Tuesday, January 23rd, 2018

Simple science: Déjà vu debunked

Posted on January 27, 2015 in Perspectives
By USM Free Press

By: Donald Szlosek

You know those moments that felt like they already occurred? In fact, you are certain that they have, but you don’t know when or how it became too familiar?

Well this is known as déjà vu (which in French mean “already seen”) and was first studied in 1876 by the French scientist Emile Boirac. To this day, déjà vu is difficult to scientifically study because there is no reliable way to cause it to happen in a laboratory.

Well, what do we know?

Humans don’t seem to experience déjà vu until they are at least 8 or 9 years old. Déjà vu occurs most frequently occurs in our teens and twenties and then tapers off as we get older, so it might have to do with brain development.

So what causes déjà vu?

Currently there over a dozen theories as to how déjà vu occurs. Much like a stomach ache, déjà vu might be a symptom with many possible causes. One of the most prominent theories involves a disconnect that may be occurring between the deep structures of the brain that process our experiences unconsciously and the parts of our brain that are conscious about that they experience.  In order to get a better understanding of how Déjà vu might work, we have to understand a little neuroanatomy and physiology of the visual system.

As your eyes see images, they send this information to the back of the brain, this is where your occipital lobe is located and where the visual cortex processes images so that we are aware of what we are seeing. But visual cortex isn’t the first stop that information makes. Instead, we know that it stops in lots of other places. For instance, the amygdala, where it is processed at an involuntary emotional level, and the tectum, where it’s involved in preliminary visual processing and helps control eye movement.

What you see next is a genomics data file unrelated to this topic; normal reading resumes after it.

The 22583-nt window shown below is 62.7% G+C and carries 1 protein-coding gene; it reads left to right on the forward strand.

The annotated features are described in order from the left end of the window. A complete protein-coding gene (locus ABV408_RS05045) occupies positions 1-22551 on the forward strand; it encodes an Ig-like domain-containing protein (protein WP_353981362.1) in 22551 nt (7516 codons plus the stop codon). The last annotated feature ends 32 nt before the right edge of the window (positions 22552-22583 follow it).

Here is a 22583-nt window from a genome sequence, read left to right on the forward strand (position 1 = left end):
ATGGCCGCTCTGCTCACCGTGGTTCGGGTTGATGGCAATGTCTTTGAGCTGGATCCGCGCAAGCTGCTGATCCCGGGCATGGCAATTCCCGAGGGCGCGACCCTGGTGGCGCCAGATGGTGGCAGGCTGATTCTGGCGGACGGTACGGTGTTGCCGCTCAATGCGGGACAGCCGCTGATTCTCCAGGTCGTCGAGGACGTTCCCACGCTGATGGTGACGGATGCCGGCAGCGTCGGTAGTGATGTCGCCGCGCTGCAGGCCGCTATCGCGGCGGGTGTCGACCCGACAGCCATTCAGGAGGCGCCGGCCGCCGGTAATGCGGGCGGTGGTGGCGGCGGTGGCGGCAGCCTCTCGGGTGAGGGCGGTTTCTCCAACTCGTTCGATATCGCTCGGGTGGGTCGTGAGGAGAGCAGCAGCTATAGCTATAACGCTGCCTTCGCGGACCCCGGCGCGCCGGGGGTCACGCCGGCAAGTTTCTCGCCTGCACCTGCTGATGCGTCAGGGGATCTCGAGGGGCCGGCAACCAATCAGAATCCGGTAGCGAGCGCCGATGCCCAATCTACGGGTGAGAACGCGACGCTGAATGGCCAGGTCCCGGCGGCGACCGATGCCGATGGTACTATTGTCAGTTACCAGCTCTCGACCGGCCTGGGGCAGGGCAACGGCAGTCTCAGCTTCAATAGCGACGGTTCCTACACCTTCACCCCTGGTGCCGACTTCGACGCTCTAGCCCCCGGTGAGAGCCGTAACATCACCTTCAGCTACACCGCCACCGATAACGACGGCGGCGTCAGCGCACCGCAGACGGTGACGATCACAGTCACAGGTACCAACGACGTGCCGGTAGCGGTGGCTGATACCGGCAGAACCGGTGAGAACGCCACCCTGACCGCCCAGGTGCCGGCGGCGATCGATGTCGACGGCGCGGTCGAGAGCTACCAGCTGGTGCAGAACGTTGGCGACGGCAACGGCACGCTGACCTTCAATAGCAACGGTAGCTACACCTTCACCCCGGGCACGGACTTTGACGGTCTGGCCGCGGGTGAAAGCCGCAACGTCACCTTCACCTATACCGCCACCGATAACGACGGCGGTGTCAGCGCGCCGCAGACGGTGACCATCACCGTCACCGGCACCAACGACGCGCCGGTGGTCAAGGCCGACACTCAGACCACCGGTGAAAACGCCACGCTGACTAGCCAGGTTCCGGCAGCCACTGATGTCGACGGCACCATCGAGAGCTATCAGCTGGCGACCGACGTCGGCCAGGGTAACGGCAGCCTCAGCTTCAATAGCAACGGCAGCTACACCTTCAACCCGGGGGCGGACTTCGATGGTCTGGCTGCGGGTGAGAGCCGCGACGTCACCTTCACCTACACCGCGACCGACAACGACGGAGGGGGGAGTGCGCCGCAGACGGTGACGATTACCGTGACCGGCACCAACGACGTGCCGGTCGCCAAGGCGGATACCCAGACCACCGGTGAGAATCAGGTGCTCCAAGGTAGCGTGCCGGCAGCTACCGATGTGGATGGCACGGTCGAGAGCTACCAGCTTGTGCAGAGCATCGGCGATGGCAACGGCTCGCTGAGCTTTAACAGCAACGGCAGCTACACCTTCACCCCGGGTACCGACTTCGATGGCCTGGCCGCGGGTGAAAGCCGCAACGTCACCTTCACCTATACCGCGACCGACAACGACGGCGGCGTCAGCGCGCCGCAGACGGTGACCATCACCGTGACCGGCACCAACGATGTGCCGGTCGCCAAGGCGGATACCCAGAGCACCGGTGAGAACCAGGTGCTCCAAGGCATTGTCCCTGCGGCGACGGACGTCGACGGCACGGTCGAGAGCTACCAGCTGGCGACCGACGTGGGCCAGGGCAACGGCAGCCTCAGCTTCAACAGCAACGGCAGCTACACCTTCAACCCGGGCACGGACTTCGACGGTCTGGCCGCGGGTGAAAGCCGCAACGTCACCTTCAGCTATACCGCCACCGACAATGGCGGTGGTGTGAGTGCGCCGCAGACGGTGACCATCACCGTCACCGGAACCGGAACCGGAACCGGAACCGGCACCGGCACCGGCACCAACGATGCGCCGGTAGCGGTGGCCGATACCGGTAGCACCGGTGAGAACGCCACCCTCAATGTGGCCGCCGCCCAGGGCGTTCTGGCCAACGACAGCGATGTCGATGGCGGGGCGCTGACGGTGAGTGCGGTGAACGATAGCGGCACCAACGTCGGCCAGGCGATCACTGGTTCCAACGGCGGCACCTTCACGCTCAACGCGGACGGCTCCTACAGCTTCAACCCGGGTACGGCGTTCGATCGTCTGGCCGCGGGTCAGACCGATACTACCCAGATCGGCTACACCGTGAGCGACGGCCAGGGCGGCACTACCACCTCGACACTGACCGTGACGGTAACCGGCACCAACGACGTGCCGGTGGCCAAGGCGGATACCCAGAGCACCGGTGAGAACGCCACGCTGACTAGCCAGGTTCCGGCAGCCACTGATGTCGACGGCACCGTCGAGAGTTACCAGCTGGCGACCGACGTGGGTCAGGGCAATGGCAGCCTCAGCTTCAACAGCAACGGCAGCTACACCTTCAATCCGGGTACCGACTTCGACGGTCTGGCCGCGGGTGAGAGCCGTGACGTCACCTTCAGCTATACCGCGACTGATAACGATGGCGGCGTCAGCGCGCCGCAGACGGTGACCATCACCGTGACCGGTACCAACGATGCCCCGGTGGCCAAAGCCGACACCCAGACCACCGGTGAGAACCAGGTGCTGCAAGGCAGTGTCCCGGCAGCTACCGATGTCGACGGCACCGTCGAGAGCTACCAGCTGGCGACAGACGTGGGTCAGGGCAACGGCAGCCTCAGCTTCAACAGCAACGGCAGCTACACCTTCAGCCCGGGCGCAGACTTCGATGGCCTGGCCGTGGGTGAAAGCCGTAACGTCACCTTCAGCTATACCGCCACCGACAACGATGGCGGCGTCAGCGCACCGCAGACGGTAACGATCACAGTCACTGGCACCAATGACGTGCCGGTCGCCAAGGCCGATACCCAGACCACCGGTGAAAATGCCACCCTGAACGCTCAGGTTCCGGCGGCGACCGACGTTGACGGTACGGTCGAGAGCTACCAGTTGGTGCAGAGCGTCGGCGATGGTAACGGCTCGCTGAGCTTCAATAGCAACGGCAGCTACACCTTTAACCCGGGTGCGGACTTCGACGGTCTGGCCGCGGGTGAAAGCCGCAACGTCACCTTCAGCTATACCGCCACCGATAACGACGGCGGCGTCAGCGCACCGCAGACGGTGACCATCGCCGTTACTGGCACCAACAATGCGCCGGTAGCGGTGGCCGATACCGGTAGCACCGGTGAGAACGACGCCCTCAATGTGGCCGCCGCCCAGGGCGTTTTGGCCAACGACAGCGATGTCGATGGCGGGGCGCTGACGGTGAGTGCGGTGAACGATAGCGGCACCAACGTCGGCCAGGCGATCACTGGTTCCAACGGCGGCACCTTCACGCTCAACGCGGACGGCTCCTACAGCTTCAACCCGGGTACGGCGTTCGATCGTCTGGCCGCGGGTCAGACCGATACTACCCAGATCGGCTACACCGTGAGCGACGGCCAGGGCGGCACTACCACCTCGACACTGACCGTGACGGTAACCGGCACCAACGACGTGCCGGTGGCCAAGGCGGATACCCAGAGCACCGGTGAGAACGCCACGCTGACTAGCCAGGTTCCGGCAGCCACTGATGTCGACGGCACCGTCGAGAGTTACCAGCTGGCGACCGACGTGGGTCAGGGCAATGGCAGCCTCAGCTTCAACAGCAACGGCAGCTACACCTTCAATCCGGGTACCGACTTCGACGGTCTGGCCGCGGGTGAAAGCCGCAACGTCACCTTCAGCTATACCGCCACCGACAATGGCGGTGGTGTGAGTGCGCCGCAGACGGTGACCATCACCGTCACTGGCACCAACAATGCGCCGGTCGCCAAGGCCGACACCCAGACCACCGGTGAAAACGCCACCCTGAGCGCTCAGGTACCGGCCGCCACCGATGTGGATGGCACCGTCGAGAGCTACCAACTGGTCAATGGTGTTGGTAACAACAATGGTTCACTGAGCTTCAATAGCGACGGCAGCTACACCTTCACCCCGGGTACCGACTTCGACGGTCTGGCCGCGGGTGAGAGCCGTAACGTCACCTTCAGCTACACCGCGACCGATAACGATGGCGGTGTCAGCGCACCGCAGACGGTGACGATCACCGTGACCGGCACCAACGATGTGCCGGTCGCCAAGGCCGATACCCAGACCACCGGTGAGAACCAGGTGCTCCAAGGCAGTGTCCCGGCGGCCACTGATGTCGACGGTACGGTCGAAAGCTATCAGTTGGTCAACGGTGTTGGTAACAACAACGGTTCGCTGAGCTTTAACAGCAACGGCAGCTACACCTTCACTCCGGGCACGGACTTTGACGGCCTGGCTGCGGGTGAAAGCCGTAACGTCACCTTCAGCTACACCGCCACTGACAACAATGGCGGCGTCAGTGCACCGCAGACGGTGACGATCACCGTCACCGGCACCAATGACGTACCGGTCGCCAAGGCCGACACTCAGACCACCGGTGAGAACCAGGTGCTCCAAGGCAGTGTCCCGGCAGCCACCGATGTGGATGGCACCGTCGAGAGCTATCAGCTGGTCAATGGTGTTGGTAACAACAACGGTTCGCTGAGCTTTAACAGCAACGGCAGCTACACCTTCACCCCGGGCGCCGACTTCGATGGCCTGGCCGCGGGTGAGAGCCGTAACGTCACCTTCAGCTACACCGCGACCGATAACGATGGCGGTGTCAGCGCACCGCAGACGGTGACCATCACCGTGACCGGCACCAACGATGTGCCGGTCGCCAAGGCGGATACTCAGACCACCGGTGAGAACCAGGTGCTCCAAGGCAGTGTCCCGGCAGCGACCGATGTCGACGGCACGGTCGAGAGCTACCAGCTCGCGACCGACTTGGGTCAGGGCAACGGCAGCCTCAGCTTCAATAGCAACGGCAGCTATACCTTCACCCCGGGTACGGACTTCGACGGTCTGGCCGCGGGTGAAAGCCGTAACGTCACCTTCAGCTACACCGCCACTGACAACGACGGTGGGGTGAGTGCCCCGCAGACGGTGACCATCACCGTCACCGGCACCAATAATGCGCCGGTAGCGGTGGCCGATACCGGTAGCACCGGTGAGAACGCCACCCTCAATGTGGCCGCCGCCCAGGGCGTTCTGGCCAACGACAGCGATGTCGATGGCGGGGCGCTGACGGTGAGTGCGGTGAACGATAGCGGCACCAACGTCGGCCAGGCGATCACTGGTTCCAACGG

It is those preliminary structures that are involved in the disconnect which cause déjà vu.

If I experience event A and then B, and then C, and the inner parts of my brain commit it to memory and generate an emotional response, but then, a fraction of later out of synch, my visual cortex finally gets around to telling me, the conscious aware part of my brain, what I am seeing. It will say “ok guys, we are looking for A and then B and then…” and then the brain says “whoah whoah whoah, wait and then C, right? That’s already happened I thought?” That might be deja vu.

What could cause these processes dealing with the same information to get temporarily out of sync like that? Well its probably a neurological abnormality, possibly an epileptic episode where neurons all fire in sync. We also know that patients who experience chronic and persistent deja vu tend to have brain damage in the temporal lobes of their brain. So the next time you are experience déjà vu and thinking you are a fortune teller, just remember that you are having a small neurological abnormality.

 

  • Rick

    I’m not a fortune teller I can’t read minds . I am a 51 year old male. I have had deja vu episodes since my early Twenties. Explain this. I tell my wife I am having one .and will say word for word what the person or persons will say right along with them. I’m not crazy I’m not joking. For some reason I have lived that moment before. Give me all your science you want but I can tell you what will be said during that time. Just freaks my wife to hell out. Not me so much I just want to know what’s really going on. If it’s a brain thing how come I know what will be said as it is being said and can repeat it with them or before them.

  • crankyyankee has returned

    Too many probably’s and possibly’s in this story to call it a debunk.
    There are other theories that are probably closer to the truth than neurological abnormality.

  • Derick Arel

    Awesome!